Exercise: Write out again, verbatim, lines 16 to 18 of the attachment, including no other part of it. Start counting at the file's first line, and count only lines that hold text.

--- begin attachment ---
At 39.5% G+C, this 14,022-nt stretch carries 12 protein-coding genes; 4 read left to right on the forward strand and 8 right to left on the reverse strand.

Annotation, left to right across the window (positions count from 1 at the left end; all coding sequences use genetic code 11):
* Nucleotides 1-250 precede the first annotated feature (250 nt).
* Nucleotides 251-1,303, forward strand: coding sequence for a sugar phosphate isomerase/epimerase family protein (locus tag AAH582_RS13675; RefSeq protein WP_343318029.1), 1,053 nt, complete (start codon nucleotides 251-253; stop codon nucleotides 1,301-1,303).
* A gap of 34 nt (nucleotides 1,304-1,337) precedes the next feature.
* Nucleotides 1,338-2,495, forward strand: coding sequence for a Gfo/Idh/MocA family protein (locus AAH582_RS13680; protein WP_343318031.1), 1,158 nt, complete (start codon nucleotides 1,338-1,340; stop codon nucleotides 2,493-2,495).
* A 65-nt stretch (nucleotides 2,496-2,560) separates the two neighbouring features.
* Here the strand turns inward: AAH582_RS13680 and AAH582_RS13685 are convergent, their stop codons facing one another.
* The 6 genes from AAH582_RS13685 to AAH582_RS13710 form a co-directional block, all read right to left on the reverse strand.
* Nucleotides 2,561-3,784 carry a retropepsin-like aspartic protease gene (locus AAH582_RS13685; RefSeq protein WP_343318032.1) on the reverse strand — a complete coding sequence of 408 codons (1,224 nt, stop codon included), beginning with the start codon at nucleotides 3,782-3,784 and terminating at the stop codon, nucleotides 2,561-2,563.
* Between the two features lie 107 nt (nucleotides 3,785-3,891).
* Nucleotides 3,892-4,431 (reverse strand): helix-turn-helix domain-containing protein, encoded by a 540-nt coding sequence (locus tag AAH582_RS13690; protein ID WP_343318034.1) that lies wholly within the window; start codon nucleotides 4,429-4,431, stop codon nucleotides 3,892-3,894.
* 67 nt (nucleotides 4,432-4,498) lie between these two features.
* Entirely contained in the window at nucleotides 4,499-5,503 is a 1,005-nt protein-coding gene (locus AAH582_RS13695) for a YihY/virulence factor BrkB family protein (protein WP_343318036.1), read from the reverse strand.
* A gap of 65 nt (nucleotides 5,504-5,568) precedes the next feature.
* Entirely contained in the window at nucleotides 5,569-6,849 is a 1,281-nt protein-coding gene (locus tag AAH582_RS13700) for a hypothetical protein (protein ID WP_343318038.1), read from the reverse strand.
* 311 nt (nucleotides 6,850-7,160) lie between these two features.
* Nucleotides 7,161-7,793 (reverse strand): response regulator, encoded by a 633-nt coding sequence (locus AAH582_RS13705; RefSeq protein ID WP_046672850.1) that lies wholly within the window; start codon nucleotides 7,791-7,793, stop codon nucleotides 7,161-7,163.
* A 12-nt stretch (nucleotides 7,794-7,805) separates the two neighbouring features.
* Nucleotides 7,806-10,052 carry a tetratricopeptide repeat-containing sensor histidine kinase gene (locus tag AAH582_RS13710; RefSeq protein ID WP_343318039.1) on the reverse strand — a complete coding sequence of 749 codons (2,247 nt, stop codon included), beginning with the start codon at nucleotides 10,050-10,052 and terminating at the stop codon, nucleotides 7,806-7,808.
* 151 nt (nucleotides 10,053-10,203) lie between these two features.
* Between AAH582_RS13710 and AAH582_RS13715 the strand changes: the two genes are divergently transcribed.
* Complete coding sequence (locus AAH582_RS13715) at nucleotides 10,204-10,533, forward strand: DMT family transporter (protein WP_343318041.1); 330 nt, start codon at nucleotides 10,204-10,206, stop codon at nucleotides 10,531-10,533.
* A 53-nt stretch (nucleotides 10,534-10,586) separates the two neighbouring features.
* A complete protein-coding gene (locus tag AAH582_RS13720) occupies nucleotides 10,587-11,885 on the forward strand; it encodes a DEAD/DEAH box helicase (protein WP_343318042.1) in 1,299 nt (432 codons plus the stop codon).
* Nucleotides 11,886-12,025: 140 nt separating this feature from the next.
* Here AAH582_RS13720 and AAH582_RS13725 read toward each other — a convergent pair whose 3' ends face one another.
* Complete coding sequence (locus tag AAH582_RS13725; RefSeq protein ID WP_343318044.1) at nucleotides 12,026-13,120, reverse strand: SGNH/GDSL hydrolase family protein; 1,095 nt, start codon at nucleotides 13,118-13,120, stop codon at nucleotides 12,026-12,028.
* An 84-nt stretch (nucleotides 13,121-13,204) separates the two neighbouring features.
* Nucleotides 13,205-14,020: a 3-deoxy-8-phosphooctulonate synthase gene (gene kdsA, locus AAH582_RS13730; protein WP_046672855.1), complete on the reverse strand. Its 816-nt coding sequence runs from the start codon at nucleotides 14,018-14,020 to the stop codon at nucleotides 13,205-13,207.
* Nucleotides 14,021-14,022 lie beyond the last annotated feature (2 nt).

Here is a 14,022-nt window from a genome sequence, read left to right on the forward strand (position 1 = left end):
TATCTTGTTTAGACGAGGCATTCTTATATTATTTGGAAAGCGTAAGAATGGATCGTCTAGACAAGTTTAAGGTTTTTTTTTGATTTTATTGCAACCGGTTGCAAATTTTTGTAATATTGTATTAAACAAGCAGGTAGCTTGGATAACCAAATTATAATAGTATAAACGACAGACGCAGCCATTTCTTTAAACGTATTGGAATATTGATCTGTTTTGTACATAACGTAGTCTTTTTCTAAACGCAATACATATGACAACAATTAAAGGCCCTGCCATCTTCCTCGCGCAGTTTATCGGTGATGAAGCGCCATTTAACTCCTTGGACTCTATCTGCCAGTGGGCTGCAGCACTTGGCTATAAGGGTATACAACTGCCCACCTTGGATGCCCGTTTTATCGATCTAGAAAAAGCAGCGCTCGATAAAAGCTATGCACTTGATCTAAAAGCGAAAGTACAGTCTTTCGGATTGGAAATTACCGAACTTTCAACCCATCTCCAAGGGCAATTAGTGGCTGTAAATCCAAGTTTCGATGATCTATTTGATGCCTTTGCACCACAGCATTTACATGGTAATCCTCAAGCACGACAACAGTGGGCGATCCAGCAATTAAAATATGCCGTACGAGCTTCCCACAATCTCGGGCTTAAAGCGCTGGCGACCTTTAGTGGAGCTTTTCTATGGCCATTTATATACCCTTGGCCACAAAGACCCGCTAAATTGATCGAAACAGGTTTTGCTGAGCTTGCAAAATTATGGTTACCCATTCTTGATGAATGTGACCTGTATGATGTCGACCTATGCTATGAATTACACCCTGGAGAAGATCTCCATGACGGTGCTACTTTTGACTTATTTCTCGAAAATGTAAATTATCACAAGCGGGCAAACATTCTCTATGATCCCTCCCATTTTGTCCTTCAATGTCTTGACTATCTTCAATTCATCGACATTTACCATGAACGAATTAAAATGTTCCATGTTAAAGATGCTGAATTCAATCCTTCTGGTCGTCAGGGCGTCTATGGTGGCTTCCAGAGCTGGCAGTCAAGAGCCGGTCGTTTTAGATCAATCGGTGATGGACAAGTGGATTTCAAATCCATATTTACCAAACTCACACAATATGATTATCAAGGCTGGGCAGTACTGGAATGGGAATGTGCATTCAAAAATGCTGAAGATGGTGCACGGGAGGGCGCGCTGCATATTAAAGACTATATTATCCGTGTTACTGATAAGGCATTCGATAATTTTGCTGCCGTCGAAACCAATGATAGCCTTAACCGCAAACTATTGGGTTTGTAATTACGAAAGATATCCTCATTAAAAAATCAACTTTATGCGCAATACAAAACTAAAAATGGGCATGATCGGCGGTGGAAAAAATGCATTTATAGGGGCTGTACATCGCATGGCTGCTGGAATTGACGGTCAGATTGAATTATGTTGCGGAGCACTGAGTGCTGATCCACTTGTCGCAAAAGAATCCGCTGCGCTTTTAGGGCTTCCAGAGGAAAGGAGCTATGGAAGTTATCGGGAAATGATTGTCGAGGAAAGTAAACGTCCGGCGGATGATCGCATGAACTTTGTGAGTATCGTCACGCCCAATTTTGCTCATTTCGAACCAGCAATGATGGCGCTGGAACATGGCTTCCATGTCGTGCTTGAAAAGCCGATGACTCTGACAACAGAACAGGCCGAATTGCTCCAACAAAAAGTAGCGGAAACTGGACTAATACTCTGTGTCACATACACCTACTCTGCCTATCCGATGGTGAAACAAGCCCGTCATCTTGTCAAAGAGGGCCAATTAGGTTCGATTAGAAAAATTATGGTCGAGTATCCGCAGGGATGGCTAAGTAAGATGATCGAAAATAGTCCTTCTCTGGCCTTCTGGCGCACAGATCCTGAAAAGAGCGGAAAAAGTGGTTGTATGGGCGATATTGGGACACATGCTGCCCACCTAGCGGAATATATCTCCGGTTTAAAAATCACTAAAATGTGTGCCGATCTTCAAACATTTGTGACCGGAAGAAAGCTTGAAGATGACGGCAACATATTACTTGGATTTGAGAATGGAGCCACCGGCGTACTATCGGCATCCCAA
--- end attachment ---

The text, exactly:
* Entirely contained in the window at nucleotides 5,569-6,849 is a 1,281-nt protein-coding gene (locus tag AAH582_RS13700) for a hypothetical protein (protein ID WP_343318038.1), read from the reverse strand.
* 311 nt (nucleotides 6,850-7,160) lie between these two features.
* Nucleotides 7,161-7,793 (reverse strand): response regulator, encoded by a 633-nt coding sequence (locus AAH582_RS13705; RefSeq protein ID WP_046672850.1) that lies wholly within the window; start codon nucleotides 7,791-7,793, stop codon nucleotides 7,161-7,163.